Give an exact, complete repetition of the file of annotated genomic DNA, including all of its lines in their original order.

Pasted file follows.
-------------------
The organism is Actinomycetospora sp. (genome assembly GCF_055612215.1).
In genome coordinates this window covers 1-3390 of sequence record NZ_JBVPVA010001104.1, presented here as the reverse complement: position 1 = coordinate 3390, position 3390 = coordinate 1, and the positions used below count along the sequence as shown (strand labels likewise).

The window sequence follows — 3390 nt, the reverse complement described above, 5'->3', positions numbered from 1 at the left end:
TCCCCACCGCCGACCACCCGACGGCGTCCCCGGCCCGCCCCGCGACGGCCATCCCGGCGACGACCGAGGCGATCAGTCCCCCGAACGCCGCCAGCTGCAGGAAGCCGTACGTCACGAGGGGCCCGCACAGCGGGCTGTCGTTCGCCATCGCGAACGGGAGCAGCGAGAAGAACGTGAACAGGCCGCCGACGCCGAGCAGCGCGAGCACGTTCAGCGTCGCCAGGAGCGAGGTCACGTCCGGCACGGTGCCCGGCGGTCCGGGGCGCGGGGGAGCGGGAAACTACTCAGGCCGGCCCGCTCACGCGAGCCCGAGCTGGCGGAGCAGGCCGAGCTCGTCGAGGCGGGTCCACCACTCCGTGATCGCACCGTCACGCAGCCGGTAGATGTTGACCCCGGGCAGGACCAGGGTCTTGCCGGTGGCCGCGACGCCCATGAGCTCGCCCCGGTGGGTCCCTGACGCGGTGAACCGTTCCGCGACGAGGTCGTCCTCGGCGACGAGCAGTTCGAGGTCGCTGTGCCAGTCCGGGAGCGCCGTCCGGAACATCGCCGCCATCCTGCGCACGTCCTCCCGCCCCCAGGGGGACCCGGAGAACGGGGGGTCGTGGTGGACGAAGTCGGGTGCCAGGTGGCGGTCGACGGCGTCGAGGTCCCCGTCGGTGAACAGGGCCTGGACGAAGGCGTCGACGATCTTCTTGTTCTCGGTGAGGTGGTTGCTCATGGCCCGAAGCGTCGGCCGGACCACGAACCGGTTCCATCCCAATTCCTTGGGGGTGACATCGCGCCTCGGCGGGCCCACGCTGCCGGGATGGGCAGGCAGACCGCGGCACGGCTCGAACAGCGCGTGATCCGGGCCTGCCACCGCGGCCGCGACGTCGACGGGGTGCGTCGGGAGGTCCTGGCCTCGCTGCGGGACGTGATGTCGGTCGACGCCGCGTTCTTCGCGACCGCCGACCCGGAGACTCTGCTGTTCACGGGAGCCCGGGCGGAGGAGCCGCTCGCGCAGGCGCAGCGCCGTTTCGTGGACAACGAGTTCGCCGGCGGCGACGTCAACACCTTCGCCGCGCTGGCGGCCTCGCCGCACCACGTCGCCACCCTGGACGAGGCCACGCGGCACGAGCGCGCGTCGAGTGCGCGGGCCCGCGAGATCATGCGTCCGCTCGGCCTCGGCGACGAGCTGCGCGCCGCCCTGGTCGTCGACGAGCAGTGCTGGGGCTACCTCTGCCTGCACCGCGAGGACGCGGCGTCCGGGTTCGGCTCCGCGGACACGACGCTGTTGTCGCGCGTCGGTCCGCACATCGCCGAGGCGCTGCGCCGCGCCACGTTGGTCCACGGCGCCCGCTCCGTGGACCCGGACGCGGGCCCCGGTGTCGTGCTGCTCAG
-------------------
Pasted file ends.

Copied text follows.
The organism is Actinomycetospora sp. (genome assembly GCF_055612215.1).
In genome coordinates this window covers 1-3390 of sequence record NZ_JBVPVA010001104.1, presented here as the reverse complement: position 1 = coordinate 3390, position 3390 = coordinate 1, and the positions used below count along the sequence as shown (strand labels likewise).

The window sequence follows — 3390 nt, the reverse complement described above, 5'->3', positions numbered from 1 at the left end:
TCCCCACCGCCGACCACCCGACGGCGTCCCCGGCCCGCCCCGCGACGGCCATCCCGGCGACGACCGAGGCGATCAGTCCCCCGAACGCCGCCAGCTGCAGGAAGCCGTACGTCACGAGGGGCCCGCACAGCGGGCTGTCGTTCGCCATCGCGAACGGGAGCAGCGAGAAGAACGTGAACAGGCCGCCGACGCCGAGCAGCGCGAGCACGTTCAGCGTCGCCAGGAGCGAGGTCACGTCCGGCACGGTGCCCGGCGGTCCGGGGCGCGGGGGAGCGGGAAACTACTCAGGCCGGCCCGCTCACGCGAGCCCGAGCTGGCGGAGCAGGCCGAGCTCGTCGAGGCGGGTCCACCACTCCGTGATCGCACCGTCACGCAGCCGGTAGATGTTGACCCCGGGCAGGACCAGGGTCTTGCCGGTGGCCGCGACGCCCATGAGCTCGCCCCGGTGGGTCCCTGACGCGGTGAACCGTTCCGCGACGAGGTCGTCCTCGGCGACGAGCAGTTCGAGGTCGCTGTGCCAGTCCGGGAGCGCCGTCCGGAACATCGCCGCCATCCTGCGCACGTCCTCCCGCCCCCAGGGGGACCCGGAGAACGGGGGGTCGTGGTGGACGAAGTCGGGTGCCAGGTGGCGGTCGACGGCGTCGAGGTCCCCGTCGGTGAACAGGGCCTGGACGAAGGCGTCGACGATCTTCTTGTTCTCGGTGAGGTGGTTGCTCATGGCCCGAAGCGTCGGCCGGACCACGAACCGGTTCCATCCCAATTCCTTGGGGGTGACATCGCGCCTCGGCGGGCCCACGCTGCCGGGATGGGCAGGCAGACCGCGGCACGGCTCGAACAGCGCGTGATCCGGGCCTGCCACCGCGGCCGCGACGTCGACGGGGTGCGTCGGGAGGTCCTGGCCTCGCTGCGGGACGTGATGTCGGTCGACGCCGCGTTCTTCGCGACCGCCGACCCGGAGACTCTGCTGTTCACGGGAGCCCGGGCGGAGGAGCCGCTCGCGCAGGCGCAGCGCCGTTTCGTGGACAACGAGTTCGCCGGCGGCGACGTCAACACCTTCGCCGCGCTGGCGGCCTCGCCGCACCACGTCGCCACCCTGGACGAGGCCACGCGGCACGAGCGCGCGTCGAGTGCGCGGGCCCGCGAGATCATGCGTCCGCTCGGCCTCGGCGACGAGCTGCGCGCCGCCCTGGTCGTCGACGAGCAGTGCTGGGGCTACCTCTGCCTGCACCGCGAGGACGCGGCGTCCGGGTTCGGCTCCGCGGACACGACGCTGTTGTCGCGCGTCGGTCCGCACATCGCCGAGGCGCTGCGCCGCGCCACGTTGGTCCACGGCGCCCGCTCCGTGGACCCGGACGCGGGCCCCGGTGTCGTGCTGCTCAG